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Judge ready to settle Ayers case

By Staff
From staff and wire reports
Jan. 4, 2002
JACKSON A settlement of Mississippi's long-running college desegregation case depends on the Legislature convincing a federal judge it buys into the $500 million pact.
U.S. District Judge Neal Biggers Jr. said Thursday if lawmakers provide those assurances, he "will not stand in the way" and the settlement will be accepted by the court.
A 1975 lawsuit filed by the late Jake Ayers Sr., on behalf of his son, Jake Jr., claimed the state was neglecting its historically black schools. In 1992, the U.S. Supreme Court agreed with Ayers and sent the case back to Biggers.
The agreement to end the court case, providing millions of dollars for programs and capital improvements at the state's three historically black schools, was signed by all sides in April and forwarded to Biggers.
The judge's order on Thursday came as state lawmakers prepare to open the 2002 Legislature on Tuesday facing a major budget crunch.
Some legislators in East Central Mississippi said they want the Ayers case settled. At least one of them, state Sen. Sampson Jackson II, D-DeKalb, said the settlement isn't enough.
State Rep. Greg Snowden, R-Meridian, said he hopes "that we could get the Ayers case behind us. I think it (the settlement) has some possibilities."
But he added that the exact amount of the settlement, how it will be structured, how it will be used and how it will correct vestiges of segregation must be considered.
Gov. Ronnie Musgrove said legislative leaders were involved in the settlement process and he expected them to continue to support it.
Lt. Gov. Amy Tuck said the settlement, which will be spread over 17 years, "was structured in such a way that we could handle this with our budget situation."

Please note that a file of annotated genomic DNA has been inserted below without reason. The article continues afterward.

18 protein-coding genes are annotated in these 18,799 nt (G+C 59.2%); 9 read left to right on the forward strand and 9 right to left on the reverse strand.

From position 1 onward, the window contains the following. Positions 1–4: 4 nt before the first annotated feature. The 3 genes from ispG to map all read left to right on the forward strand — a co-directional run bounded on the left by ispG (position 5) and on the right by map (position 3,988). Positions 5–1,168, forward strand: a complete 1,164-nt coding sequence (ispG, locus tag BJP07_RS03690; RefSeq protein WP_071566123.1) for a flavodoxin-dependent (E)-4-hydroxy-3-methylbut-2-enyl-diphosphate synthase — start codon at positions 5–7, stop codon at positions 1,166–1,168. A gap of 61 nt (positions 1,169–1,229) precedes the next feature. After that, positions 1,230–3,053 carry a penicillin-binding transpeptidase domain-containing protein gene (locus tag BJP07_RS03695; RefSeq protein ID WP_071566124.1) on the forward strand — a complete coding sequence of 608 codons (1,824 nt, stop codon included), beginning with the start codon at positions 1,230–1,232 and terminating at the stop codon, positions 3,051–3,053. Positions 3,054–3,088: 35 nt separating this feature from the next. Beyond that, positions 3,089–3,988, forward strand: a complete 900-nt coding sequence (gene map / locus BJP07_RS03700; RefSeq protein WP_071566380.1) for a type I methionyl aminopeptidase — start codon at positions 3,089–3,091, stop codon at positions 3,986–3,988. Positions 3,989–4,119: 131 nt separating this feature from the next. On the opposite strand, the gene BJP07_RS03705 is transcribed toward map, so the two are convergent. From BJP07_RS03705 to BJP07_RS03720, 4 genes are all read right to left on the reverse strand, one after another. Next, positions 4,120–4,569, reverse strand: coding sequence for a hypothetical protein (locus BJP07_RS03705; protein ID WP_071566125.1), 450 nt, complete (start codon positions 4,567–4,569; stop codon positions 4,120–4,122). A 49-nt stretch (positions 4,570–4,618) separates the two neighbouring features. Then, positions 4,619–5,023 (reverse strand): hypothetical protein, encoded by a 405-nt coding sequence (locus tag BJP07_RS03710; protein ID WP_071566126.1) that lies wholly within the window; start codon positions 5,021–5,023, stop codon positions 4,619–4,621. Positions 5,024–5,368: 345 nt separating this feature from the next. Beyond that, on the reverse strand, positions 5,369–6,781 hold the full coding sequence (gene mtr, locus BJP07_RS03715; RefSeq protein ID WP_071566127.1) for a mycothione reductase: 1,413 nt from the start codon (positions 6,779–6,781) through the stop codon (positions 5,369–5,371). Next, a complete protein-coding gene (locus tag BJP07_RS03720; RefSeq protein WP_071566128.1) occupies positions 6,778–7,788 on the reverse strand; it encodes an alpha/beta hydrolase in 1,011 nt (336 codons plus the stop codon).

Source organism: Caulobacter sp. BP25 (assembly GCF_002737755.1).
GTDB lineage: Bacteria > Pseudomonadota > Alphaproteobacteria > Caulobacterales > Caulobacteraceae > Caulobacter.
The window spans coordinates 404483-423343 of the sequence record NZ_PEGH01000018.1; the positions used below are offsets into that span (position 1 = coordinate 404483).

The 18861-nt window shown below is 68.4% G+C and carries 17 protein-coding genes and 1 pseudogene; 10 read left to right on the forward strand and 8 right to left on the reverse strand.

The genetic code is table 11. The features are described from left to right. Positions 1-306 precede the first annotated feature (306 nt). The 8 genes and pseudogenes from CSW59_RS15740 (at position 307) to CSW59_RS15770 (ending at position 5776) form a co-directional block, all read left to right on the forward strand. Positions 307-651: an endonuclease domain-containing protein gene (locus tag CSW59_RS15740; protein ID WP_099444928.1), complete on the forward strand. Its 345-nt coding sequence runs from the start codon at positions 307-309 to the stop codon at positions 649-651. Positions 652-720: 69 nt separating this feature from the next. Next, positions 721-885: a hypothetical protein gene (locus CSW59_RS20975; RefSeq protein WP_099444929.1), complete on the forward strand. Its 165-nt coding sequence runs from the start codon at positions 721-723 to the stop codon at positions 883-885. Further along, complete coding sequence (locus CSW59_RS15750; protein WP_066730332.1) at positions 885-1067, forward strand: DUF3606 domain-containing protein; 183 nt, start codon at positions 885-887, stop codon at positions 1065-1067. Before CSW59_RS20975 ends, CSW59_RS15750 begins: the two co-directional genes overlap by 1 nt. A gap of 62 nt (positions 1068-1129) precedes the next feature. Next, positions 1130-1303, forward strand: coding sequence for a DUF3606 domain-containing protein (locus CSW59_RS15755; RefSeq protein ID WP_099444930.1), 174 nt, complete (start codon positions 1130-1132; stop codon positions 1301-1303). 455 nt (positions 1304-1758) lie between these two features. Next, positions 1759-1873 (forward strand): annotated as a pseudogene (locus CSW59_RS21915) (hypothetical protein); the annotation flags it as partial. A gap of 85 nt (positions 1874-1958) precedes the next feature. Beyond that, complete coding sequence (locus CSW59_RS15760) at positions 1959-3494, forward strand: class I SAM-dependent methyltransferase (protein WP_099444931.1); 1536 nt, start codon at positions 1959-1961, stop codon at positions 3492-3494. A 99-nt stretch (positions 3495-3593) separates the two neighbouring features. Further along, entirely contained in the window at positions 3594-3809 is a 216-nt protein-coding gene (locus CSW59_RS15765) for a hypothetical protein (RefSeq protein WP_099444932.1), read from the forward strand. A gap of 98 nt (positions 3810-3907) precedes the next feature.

Biggers acknowledged that opponents see the state settlement as expensive and as tying the hands of officials who might seek organizational reforms in higher education for the length of the pact.
He said proponents believe the settlement will end the elongated legal case.
Settlement awards money
The settlement calls for $246 million to be spent over 17 years on academic programs at the historically black institutions Jackson State University, Alcorn State University and Mississippi Valley State University.
An additional $75 million would go to capital improvement projects, $70 million to public endowments and up to $35 million for private endowments. Other programs, including summer classes for struggling students, will receive the balance.
The settlement also requires the historically black universities to reach at least 10 percent non-black enrollment for three consecutive years before they can fully control endowments.
Mississippi has put about $90 million into Biggers-ordered scholarships and endowments at the three black universities.
Some of the plaintiffs, including surviving members of the Ayers family, have sought to withdraw from the settlement. They said it does little to end discrimination against the state's black colleges.
The opt-out request was denied by Biggers but could be addressed by a higher court later.
Biggers expresses doubts
Even Biggers said he had doubts the settlement would achieve the desegregation of higher education that he at the direction of the U.S. Supreme Court had sought since 1994.
Biggers said his own plan to bring about full desegregation of the eight public universities had stabilized admission standards and increased black enrollment at white universities.
Biggers said his plan had created new programs at Jackson State and would have done likewise at Alcorn State and Mississippi Valley State had not the settlement proposal been filed.
In the end, Biggers said the settlement would be nothing without assurance from the Legislature that it will appropriate money for what needs to be done.
Judge Neal Biggers' order:
Here are excerpts from U.S. District Judge Neal Biggers Jr.'s order Thursday in Mississippi's college desegregation case:
If the elected representatives of the state and the private plaintiffs have reached an agreement and want to settle the case, the court should allow them to do so, notwithstanding reservations of the court.''
Some proponents say the proposal, if accepted, will end the case but, as a practical matter, it will continue for 17 years, cost more, take longer to complete and do less for desegregation than the court plan.''
The court has an interest in preventing the appearance … of being used for political purposes as a tool to obtain money from the state to fund a proposal which would not otherwise be appropriated.''
If the Legislature advises the court that it agrees with the parties on their proposal, then the court will not stand in the way, and the proposal will be accepted by this court.''